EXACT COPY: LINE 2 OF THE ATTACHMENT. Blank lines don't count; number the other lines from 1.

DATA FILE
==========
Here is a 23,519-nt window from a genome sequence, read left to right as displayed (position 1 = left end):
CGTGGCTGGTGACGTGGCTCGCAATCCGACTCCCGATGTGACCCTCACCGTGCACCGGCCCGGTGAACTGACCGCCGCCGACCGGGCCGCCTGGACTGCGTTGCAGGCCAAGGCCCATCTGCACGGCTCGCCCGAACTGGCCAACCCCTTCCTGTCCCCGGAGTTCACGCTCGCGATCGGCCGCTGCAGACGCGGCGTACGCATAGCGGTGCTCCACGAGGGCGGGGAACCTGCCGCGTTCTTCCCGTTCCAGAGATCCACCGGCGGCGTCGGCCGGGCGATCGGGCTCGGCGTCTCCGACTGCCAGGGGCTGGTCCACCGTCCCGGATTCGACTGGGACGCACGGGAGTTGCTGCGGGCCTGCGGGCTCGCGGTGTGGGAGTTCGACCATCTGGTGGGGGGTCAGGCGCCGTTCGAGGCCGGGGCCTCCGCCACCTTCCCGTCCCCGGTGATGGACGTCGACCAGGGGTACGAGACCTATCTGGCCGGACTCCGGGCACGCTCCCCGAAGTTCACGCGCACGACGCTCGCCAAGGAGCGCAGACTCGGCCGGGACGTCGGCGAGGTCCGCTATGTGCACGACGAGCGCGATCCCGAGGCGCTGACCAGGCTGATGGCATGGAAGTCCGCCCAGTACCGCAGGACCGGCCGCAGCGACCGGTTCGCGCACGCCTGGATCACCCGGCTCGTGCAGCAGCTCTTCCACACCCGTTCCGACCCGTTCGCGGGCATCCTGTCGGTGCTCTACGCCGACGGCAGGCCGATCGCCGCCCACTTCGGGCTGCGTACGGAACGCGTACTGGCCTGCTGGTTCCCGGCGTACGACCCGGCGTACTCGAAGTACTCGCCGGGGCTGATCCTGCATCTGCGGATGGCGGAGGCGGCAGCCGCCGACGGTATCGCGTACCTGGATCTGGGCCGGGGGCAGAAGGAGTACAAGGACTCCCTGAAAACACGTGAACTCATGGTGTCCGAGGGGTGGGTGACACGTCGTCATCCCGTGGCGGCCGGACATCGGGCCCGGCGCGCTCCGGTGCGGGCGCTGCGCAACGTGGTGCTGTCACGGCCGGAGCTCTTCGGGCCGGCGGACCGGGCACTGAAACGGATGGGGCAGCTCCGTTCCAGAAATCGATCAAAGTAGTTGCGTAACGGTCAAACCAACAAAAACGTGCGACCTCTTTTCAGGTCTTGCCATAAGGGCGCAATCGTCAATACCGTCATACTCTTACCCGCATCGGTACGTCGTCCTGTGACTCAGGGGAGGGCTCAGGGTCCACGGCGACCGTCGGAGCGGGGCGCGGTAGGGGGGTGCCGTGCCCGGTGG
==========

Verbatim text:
CGTGGCTGGTGACGTGGCTCGCAATCCGACTCCCGATGTGACCCTCACCGTGCACCGGCCCGGTGAACTGACCGCCGCCGACCGGGCCGCCTGGACTGCGTTGCAGGCCAAGGCCCATCTGCACGGCTCGCCCGAACTGGCCAACCCCTTCCTGTCCCCGGAGTTCACGCTCGCGATCGGCCGCTGCAGACGCGGCGTACGCATAGCGGTGCTCCACGAGGGCGGGGAACCTGCCGCGTTCTTCCCGTTCCAGAGATCCACCGGCGGCGTCGGCCGGGCGATCGGGCTCGGCGTCTCCGACTGCCAGGGGCTGGTCCACCGTCCCGGATTCGACTGGGACGCACGGGAGTTGCTGCGGGCCTGCGGGCTCGCGGTGTGGGAGTTCGACCATCTGGTGGGGGGTCAGGCGCCGTTCGAGGCCGGGGCCTCCGCCACCTTCCCGTCCCCGGTGATGGACGTCGACCAGGGGTACGAGACCTATCTGGCCGGACTCCGGGCACGCTCCCCGAAGTTCACGCGCACGACGCTCGCCAAGGAGCGCAGACTCGGCCGGGACGTCGGCGAGGTCCGCTATGTGCACGACGAGCGCGATCCCGAGGCGCTGACCAGGCTGATGGCATGGAAGTCCGCCCAGTACCGCAGGACCGGCCGCAGCGACCGGTTCGCGCACGCCTGGATCACCCGGCTCGTGCAGCAGCTCTTCCACACCCGTTCCGACCCGTTCGCGGGCATCCTGTCGGTGCTCTACGCCGACGGCAGGCCGATCGCCGCCCACTTCGGGCTGCGTACGGAACGCGTACTGGCCTGCTGGTTCCCGGCGTACGACCCGGCGTACTCGAAGTACTCGCCGGGGCTGATCCTGCATCTGCGGATGGCGGAGGCGGCAGCCGCCGACGGTATCGCGTACCTGGATCTGGGCCGGGGGCAGAAGGAGTACAAGGACTCCCTGAAAACACGTGAACTCATGGTGTCCGAGGGGTGGGTGACACGTCGTCATCCCGTGGCGGCCGGACATCGGGCCCGGCGCGCTCCGGTGCGGGCGCTGCGCAACGTGGTGCTGTCACGGCCGGAGCTCTTCGGGCCGGCGGACCGGGCACTGAAACGGATGGGGCAGCTCCGTTCCAGAAATCGATCAAAGTAGTTGCGTAACGGTCAAACCAACAAAAACGTGCGACCTCTTTTCAGGTCTTGCCATAAGGGCGCAATCGTCAATACCGTCATACTCTTACCCGCATCGGTACGTCGTCCTGTGACTCAGGGGAGGGCTCAGGGTCCACGGCGACCGTCGGAGCGGGGCGCGGTAGGGGGGTGCCGTGCCCGGTGG